Sunday, January 5, 2014

Sixto, the Snow Cat

Last winter Sixto was still in his kitten hood. He explored the snow tentatively, lifting his little feet and trying to shake the snow off. He did not spend much time outside. This year, things are quite different. He sits on the back of the couch in front of the window, watching the snowfall. When the ground is covered, he goes to the door, demanding to go out. When the door is open, he doesn't hesitate, in that annoying way other cats we've  owned have done, while the door opener freezes, waiting for the animal to pass through to the outside. Sixto walks right out, pausing  on the stoop to decide which direction he'll take.
Sometimes when he's looking out the window, he'll spot a bird, and watch which way it flies, and when he gets outside, that's the way he'll go, too, with great expectations. He's not much of a birder, thank goodness. One of the few burdens of having a cat is that  one has to reconcile their jungle beast nature with one's love of other creatures, great and small.
There are those cat owners who keep their cats inside, but I consider this a form of animal abuse. When the late, great Adlai  Stevenson was governor of Illinois, there was a move to leash cats. Stevenson was a marvelous, literate speaker and wordsmith. He gave a witty speech about the nature of cats, describing their need for freedom. I wish I could remember his exact words, but the movement to restrain cats was defeated. I wrote him a letter to which he responded, which I saved for years and, alas, lost in a move.
But I digress. Sixto loves snow, that's the point. He spends as much time as possible wading through it, although he has not yet developed the little snow balls on his belly that Dupree used to come in with. That will have to wait for deeper snow. 

Thursday, January 2, 2014

The Peerless Pear

A million years ago, someone sent my father a Christmas gift of a box of Royal Rriviera pears from Harry and David. Actually, it was almost 65  years ago. We fell upon them like ants at a picnic. My father always got great goodies from companies involved with his work as an engineer. ( One  year someone sent a case of champagne. We broke open the first bottle right after Christmas morning Mass. We three older ones were home from college, semi- adults and allowed to drink wine at home. Sometime in the afternoon, the two little brothers informed us that many people had stopped by to offer holiday greetings, but all the grown-ups were sprawled about the living room, gently snoring,  fast asleep. My mother, being always the lady, had gone upstairs to collapse on her bed.)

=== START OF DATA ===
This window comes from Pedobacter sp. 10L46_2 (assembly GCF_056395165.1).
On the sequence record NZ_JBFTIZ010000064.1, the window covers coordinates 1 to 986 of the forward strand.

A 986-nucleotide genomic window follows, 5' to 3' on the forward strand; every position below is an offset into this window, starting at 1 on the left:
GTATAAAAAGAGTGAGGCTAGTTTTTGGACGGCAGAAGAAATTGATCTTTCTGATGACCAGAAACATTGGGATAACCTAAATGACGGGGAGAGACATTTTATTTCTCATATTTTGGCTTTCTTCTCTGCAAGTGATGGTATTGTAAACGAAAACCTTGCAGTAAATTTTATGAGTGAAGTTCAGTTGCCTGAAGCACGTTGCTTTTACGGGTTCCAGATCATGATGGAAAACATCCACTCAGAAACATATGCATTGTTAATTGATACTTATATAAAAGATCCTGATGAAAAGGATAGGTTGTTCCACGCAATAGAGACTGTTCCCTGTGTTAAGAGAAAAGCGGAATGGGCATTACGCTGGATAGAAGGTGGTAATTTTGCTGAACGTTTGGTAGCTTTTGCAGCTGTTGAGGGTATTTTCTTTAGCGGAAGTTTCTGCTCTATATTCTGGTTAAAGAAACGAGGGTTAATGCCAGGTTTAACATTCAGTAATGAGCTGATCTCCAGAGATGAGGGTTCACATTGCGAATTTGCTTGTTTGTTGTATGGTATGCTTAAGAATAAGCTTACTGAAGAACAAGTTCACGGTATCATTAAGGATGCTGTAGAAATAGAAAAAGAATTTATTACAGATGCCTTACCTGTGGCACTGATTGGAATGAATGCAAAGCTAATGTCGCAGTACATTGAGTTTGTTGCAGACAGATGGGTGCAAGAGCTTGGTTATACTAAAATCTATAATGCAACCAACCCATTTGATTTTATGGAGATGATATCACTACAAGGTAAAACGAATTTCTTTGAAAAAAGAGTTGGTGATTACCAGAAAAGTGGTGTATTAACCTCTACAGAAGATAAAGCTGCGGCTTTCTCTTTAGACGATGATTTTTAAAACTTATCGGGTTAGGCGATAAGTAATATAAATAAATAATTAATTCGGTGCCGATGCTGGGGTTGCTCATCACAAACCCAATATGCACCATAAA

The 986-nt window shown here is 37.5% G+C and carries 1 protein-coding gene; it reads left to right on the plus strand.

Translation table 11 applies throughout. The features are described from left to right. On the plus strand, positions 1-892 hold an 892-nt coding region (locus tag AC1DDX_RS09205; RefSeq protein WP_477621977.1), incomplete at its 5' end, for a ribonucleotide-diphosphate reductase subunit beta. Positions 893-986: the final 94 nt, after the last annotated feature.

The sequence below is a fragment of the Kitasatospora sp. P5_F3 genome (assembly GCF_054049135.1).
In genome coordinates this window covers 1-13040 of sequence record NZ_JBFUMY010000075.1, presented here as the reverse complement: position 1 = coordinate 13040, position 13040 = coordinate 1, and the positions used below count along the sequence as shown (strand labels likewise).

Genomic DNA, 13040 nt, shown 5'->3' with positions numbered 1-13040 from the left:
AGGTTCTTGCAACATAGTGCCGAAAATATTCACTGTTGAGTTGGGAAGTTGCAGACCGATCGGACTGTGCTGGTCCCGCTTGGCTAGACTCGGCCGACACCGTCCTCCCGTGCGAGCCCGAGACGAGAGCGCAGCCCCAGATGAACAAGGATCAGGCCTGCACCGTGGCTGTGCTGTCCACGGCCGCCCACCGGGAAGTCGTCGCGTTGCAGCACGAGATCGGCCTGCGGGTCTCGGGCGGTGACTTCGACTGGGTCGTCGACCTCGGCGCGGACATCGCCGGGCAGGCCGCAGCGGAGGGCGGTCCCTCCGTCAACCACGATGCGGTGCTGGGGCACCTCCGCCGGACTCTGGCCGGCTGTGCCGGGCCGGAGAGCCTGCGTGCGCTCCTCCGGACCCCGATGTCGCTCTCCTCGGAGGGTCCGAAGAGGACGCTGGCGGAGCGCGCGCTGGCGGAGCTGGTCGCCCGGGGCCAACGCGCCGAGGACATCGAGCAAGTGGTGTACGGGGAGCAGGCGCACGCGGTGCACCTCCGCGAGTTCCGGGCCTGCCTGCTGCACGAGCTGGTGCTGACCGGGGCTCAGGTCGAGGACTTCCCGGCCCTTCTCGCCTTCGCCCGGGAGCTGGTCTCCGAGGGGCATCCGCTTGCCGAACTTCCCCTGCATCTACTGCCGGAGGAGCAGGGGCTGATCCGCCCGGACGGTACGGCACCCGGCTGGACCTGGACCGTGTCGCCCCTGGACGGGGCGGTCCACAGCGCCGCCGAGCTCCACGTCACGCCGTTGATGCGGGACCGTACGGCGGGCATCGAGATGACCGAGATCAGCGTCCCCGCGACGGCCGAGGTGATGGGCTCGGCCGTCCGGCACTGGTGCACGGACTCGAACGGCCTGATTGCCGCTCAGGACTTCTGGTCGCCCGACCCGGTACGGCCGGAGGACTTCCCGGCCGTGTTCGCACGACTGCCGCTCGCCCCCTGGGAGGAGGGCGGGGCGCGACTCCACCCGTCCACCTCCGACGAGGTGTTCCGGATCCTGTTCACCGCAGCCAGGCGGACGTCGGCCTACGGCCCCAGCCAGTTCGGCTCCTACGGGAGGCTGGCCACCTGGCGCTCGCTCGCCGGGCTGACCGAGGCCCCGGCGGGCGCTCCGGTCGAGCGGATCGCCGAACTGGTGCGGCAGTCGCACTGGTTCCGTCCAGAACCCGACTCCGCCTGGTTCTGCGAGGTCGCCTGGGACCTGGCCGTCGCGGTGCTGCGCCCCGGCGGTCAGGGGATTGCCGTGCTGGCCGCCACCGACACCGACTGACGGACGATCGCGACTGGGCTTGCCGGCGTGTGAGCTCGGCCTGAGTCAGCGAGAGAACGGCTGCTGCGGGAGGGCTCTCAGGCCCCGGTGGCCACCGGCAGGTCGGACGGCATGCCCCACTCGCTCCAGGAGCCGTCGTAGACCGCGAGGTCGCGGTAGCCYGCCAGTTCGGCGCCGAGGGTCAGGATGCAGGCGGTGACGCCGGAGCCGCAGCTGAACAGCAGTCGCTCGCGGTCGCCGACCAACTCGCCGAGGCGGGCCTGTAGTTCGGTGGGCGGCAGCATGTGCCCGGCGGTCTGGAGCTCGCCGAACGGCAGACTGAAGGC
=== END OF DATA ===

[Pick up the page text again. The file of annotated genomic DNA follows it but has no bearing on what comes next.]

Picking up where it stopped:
The pears, however had no such soporific effect. I had never tasted anything so delicious. They were carefully shared and savored. It was many years before I had them again, until a Harry and David catalogue arrived in my mail box, but I hadn't ordered any for myself for a long time. Dear Nancy the quilter sent me a box when I had hip surgery a few years ago.
A dear and kind friend has been driving me to exercise class and other places since I had to quit driving. I started sending her the pears for Christmas several years ago as a thank you gift. This year I added a box for us. They arrived very quickly, and two days later, another, bigger box arrived- a gift from my brother Michael and his wife Marian.
So we are up to here with these beauties. We've eaten them for dessert. We've eaten them for breakfast. Polly has nade green salads with blue cheese and bacon and pears. They are just as good as those first ones I had almost 65 years ago. They are also beautiful to behold, with rosy cheeks.
And there's no such thing as too many Royal Riviera pears from Harry and David, bless their Oregon hearts.